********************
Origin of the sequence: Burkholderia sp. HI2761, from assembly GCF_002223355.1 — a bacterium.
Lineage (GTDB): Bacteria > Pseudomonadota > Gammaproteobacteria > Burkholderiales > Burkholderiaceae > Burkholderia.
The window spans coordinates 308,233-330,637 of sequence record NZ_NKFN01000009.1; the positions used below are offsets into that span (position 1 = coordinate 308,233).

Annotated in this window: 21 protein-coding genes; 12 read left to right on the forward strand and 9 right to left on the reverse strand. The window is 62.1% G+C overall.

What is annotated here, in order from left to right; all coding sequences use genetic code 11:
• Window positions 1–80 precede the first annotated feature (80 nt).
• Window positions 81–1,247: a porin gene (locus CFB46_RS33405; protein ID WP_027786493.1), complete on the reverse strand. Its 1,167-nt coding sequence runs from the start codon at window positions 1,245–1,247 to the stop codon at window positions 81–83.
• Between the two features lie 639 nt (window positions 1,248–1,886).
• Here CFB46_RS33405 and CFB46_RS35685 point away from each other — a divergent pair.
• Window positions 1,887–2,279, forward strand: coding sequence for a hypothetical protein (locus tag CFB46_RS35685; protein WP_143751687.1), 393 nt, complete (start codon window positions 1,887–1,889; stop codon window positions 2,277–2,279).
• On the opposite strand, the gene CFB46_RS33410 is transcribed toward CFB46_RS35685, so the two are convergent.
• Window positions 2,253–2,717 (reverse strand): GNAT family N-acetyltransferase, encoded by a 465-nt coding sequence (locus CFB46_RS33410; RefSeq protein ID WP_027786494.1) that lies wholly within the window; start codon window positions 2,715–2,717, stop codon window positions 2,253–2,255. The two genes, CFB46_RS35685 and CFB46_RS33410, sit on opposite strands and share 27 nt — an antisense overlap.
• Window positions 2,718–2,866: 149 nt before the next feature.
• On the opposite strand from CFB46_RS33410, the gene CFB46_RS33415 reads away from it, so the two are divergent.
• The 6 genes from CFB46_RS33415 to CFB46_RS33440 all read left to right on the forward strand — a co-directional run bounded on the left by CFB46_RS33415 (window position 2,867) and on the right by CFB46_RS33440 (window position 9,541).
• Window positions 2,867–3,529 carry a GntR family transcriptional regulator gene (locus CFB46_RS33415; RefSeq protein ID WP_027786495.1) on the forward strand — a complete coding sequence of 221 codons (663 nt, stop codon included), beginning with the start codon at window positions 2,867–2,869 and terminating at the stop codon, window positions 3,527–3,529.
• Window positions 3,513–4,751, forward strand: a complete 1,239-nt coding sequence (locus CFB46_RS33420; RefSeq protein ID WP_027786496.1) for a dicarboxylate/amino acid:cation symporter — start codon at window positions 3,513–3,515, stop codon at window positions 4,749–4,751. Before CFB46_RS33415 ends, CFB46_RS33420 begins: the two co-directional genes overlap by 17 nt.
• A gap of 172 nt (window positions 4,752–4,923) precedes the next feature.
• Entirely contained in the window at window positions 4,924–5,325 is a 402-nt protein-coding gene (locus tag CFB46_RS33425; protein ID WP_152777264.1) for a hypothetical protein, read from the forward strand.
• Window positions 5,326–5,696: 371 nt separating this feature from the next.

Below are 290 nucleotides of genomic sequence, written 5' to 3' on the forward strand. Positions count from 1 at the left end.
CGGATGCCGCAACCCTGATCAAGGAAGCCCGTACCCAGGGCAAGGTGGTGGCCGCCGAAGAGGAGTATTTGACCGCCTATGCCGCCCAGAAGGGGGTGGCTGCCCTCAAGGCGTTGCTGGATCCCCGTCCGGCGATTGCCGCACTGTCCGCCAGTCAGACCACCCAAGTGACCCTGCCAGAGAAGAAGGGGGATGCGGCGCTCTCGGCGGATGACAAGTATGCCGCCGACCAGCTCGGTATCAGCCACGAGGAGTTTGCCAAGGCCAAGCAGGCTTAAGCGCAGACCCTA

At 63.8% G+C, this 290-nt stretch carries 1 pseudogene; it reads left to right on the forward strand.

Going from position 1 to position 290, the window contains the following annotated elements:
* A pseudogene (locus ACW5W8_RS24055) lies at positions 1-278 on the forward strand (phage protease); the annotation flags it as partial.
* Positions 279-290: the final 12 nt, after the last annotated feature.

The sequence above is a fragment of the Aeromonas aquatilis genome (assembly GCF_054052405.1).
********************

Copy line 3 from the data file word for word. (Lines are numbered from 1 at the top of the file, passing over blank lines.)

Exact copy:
The window spans coordinates 308,233-330,637 of sequence record NZ_NKFN01000009.1; the positions used below are offsets into that span (position 1 = coordinate 308,233).